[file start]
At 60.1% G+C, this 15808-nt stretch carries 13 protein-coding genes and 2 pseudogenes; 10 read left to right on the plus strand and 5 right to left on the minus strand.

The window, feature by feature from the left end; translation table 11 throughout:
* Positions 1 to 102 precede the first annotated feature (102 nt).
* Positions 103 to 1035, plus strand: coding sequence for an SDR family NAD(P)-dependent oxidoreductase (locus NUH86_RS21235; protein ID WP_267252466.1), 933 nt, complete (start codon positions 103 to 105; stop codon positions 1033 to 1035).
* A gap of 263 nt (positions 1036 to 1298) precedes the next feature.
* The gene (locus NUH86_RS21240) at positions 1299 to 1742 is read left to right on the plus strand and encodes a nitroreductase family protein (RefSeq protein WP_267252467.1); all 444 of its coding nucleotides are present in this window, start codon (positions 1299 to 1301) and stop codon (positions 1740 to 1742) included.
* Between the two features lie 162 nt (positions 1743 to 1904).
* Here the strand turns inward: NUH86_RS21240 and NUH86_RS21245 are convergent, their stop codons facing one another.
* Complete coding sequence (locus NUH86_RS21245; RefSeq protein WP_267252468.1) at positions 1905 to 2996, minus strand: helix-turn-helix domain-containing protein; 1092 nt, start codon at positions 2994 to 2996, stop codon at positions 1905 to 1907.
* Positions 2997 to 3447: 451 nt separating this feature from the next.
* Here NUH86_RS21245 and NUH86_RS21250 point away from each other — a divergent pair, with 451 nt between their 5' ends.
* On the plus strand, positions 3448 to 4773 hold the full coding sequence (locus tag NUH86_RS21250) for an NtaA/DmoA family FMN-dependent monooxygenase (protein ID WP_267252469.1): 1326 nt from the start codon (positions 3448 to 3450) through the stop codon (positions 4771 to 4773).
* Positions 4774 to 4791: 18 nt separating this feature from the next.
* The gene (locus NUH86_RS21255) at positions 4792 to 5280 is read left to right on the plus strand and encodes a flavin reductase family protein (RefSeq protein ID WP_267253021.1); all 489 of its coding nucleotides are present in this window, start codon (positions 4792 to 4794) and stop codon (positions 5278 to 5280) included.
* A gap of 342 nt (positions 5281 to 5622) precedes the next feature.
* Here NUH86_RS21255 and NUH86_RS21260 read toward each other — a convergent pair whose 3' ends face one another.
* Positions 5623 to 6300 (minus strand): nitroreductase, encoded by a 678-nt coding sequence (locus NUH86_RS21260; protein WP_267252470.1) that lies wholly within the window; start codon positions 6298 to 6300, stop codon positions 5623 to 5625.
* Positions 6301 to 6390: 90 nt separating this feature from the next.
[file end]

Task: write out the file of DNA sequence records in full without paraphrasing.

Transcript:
At 60.1% G+C, this 15808-nt stretch carries 13 protein-coding genes and 2 pseudogenes; 10 read left to right on the plus strand and 5 right to left on the minus strand.

The window, feature by feature from the left end; translation table 11 throughout:
* Positions 1 to 102 precede the first annotated feature (102 nt).
* Positions 103 to 1035, plus strand: coding sequence for an SDR family NAD(P)-dependent oxidoreductase (locus NUH86_RS21235; protein ID WP_267252466.1), 933 nt, complete (start codon positions 103 to 105; stop codon positions 1033 to 1035).
* A gap of 263 nt (positions 1036 to 1298) precedes the next feature.
* The gene (locus NUH86_RS21240) at positions 1299 to 1742 is read left to right on the plus strand and encodes a nitroreductase family protein (RefSeq protein WP_267252467.1); all 444 of its coding nucleotides are present in this window, start codon (positions 1299 to 1301) and stop codon (positions 1740 to 1742) included.
* Between the two features lie 162 nt (positions 1743 to 1904).
* Here the strand turns inward: NUH86_RS21240 and NUH86_RS21245 are convergent, their stop codons facing one another.
* Complete coding sequence (locus NUH86_RS21245; RefSeq protein WP_267252468.1) at positions 1905 to 2996, minus strand: helix-turn-helix domain-containing protein; 1092 nt, start codon at positions 2994 to 2996, stop codon at positions 1905 to 1907.
* Positions 2997 to 3447: 451 nt separating this feature from the next.
* Here NUH86_RS21245 and NUH86_RS21250 point away from each other — a divergent pair, with 451 nt between their 5' ends.
* On the plus strand, positions 3448 to 4773 hold the full coding sequence (locus tag NUH86_RS21250) for an NtaA/DmoA family FMN-dependent monooxygenase (protein ID WP_267252469.1): 1326 nt from the start codon (positions 3448 to 3450) through the stop codon (positions 4771 to 4773).
* Positions 4774 to 4791: 18 nt separating this feature from the next.
* The gene (locus NUH86_RS21255) at positions 4792 to 5280 is read left to right on the plus strand and encodes a flavin reductase family protein (RefSeq protein ID WP_267253021.1); all 489 of its coding nucleotides are present in this window, start codon (positions 4792 to 4794) and stop codon (positions 5278 to 5280) included.
* A gap of 342 nt (positions 5281 to 5622) precedes the next feature.
* Here NUH86_RS21255 and NUH86_RS21260 read toward each other — a convergent pair whose 3' ends face one another.
* Positions 5623 to 6300 (minus strand): nitroreductase, encoded by a 678-nt coding sequence (locus NUH86_RS21260; protein WP_267252470.1) that lies wholly within the window; start codon positions 6298 to 6300, stop codon positions 5623 to 5625.
* Positions 6301 to 6390: 90 nt separating this feature from the next.